Le Antichità di Ercolano

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Le Antichità di Ercolano Esposte
Le antichità di Ercolano v. IV Rome 1792.jpg
Cover of a 1792 edition of some of the Bronzes
Original title Antichità di Ercolano
Country Italy
Language Italian
Subject Archaeology
Published 1757–1792
(Charles VII of Naples)
Media type Print
OCLC 56782711

The Le Antichità di Ercolano Esposte (Antiquities of Herculaneum Exposed) is an eight-volume book of engravings of the findings from excavating the ruins of Herculaneum in the Kingdom of Naples (now Italy). It was published between 1757 and 1792, and copies were given to selected recipients across Europe. The engravings are high quality and the accompanying text displays great scholarship, but the book lacks the information on context that would be expected of a modern archaeological work. Le Antichità was designed more to impress readers with the quality of the objects in the King of Naples' collection than to be used in research. The book gave impetus to the neoclassical movement in Europe by giving artists and decorators access to a huge store of Hellenistic motifs.

Background[edit]

Victory sacrifices to Athena (volume 2)

The excavations at Heculaneum date to 1711, when a well was being dug for the new country house of Emmanuel Maurice, Duke of Elbeuf at Portico. The well turned out to have been sunk into the buried and richly ornamented proscenium of the theater of Herculaneum, and yielded several valuable marbles, including a statue of Hercules. The prince was extremely short of money. He smuggled the pieces to Rome to be restored, and then "gave" them to Prince Eugene of Savoy, his cousin.[1] In 1738 Charles VII of Naples began excavations to find objects for his private collection of antiquities, imposing tight security on the site. Interest was maintained by the hope of finding more objects of similar value to the first set of statues.[1]

In 1739 a set of large mythical groups were found in the "Basilica". By 1748 the excavations had unearthed eight full-sized bronze statues. The large works were restored and put on display in the king's museum at Portico. The smaller works were generally not exhibited.[2] The excavations were done by slaves, and it seems that much was destroyed or stolen.[3] News of the finds spread, and Charles drew criticism for the secrecy and lack of science in the excavations.[1]

Publication[edit]

Nereid on a panther (volume 3)

The first publication to record the findings was a large folio book called Disegni intagliati in rame di pitture antiche ritrovate nelle scavazioni di Resina (Copper engravings of the ancient paintings discovered in the excavations of Resina) printed in 1746.[2] Despite the title, the book included drawings of statuettes in bronze and marble, lamps and reliefs. Some engravings showed the objects as they were, while others showed the artist's reconstruction of the original. There were many inaccuracies. The book gave no indication of the locations where the objects were found.[2] Only three copies have survived. These may be the only ones that were produced, perhaps because Charles was dissatisfied with the result.[2]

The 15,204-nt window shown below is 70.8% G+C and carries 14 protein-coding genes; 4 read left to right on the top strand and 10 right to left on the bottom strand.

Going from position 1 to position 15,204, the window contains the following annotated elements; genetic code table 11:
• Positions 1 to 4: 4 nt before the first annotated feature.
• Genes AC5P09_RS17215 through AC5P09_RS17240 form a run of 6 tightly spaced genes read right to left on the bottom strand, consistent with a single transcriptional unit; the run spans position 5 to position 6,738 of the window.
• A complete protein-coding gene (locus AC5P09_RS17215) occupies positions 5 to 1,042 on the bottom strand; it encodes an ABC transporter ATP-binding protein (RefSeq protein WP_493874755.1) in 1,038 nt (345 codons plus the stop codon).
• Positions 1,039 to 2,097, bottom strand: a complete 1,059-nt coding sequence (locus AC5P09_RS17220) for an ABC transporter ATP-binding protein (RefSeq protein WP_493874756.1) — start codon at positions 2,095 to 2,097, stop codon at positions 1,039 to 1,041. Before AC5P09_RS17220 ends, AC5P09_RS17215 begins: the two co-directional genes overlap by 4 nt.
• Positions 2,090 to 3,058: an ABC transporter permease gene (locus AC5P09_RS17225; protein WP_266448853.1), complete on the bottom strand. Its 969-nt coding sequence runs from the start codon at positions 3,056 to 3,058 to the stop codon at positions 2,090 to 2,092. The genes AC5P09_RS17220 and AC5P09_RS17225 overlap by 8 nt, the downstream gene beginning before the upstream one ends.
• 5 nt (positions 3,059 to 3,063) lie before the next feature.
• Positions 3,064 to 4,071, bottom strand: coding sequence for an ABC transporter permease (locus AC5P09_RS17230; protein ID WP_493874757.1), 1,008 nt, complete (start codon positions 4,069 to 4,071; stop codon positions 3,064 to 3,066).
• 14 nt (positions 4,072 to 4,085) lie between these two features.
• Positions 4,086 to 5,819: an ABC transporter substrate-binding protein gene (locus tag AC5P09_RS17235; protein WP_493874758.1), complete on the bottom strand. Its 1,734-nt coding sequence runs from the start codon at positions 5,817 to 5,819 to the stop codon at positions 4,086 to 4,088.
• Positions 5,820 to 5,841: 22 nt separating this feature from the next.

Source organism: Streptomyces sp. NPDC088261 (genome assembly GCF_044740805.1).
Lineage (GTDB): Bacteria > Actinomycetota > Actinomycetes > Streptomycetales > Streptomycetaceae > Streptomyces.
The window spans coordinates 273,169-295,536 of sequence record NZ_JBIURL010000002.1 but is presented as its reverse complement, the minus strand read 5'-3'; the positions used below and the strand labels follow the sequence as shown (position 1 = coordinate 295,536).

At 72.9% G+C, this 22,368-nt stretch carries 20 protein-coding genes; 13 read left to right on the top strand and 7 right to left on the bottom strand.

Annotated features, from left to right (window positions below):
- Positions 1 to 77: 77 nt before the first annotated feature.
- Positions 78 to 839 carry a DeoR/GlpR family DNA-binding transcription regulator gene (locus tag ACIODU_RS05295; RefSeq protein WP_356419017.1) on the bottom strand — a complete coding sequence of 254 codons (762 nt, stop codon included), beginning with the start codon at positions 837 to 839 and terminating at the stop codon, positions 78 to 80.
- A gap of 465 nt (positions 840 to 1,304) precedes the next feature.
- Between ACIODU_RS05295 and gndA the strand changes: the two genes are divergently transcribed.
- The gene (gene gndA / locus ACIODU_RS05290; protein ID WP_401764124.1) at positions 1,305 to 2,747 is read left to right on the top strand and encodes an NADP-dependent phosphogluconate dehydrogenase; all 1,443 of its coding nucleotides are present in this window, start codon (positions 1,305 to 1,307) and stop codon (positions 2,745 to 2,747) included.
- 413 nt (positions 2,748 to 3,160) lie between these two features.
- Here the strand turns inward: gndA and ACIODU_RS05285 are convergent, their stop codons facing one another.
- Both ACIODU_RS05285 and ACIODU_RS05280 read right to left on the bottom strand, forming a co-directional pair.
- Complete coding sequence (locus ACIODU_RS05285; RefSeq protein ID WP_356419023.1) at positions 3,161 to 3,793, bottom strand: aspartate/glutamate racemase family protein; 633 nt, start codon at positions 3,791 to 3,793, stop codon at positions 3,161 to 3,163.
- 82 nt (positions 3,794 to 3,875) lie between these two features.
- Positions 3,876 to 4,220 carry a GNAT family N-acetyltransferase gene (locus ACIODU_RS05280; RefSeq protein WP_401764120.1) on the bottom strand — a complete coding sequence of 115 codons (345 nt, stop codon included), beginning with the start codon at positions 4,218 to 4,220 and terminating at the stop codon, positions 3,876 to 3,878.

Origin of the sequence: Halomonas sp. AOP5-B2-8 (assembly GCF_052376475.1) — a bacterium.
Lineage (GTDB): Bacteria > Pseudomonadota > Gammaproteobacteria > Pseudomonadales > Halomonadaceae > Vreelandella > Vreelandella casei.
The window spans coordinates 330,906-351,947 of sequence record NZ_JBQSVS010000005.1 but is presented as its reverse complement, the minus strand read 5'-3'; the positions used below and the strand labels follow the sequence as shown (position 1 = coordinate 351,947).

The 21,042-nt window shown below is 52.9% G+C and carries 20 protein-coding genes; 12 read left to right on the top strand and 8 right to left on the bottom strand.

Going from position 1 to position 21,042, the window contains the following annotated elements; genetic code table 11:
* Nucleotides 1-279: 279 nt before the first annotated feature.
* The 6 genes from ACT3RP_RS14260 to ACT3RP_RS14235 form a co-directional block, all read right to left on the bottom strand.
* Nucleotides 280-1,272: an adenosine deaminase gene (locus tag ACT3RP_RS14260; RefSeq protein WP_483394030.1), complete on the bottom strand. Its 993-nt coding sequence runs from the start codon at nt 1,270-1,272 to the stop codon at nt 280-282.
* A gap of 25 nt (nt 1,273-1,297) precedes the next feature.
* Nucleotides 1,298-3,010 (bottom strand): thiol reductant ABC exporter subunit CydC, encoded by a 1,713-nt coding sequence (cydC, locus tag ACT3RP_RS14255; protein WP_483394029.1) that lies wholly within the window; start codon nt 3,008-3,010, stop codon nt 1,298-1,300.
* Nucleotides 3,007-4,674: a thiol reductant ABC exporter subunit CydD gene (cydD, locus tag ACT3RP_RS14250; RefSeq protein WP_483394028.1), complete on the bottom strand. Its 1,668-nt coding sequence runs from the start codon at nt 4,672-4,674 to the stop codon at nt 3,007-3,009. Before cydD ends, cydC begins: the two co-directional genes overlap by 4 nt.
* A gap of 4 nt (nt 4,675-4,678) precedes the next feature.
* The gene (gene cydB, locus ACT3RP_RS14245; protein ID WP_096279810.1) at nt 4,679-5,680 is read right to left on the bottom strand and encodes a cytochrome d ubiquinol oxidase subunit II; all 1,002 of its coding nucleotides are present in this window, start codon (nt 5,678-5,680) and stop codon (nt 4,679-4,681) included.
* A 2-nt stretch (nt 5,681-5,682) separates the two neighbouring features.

The Prodromo delle Antichità di Ercolano (Preface to the Antiquities of Herculaneum) was prepared by Ottavio Antonio Bayardi, cousin of the prime minister Giovanni Fogliani, and issued by the Stamperia Reale in 1752. The five volume work tells stories of Hercules and tries to prove that the city was in fact Herculaneum, which had not been in doubt since an inscription was found in 1738, but says nothing about the findings. In 1754 Bayardi published a one volume catalog of the findings. Without illustrations, and with only the most cursory descriptions of the 2,000 objects listed, the catalog has little value.[4]

In 1755 Charles appointed fifteen savants to a newly formed Accademia Ercolanese to study the artifacts and publish the findings.[3] The committee engaged twenty-five leading artists to prepare drawings and engravings on the finds, including Giovanni Elia Morghen, Carlo Nolli and Giovanni Battista Casanova.[4] The best engravers were given the most interesting pieces. A given engraver would be given all pieces of a given style, to ensure consistency.[5]

The academy issued volumes of the work from 1757 to 1792. They were not sold, but were given to the "happy few" that were chosen as recipients.[3] Two thousand copies were printed of the first volume.[6] Charles died in 1759 and was succeeded by the eight-year-old Ferdinand IV. Publication continued under the regent Tanucci.[7] The first four volumes depicted paintings.[8] These were painted wall fragments, including fragments removed from the portico.[5] The fifth volume, published in 1767, was devoted to bronze busts. Another volume on bronze statues was issued in 1771.[8] Plates from the Antichita were copied in London in 1773.[9] Another volume on paintings came out in 1779.[8] An abridged version of the book was published in 1789.[9] The last volume, in 1792, depicted lamps and candelabras.[8] The volumes do not include depictions of the marbles.[6]

Minotaur and lute player

Contents[edit]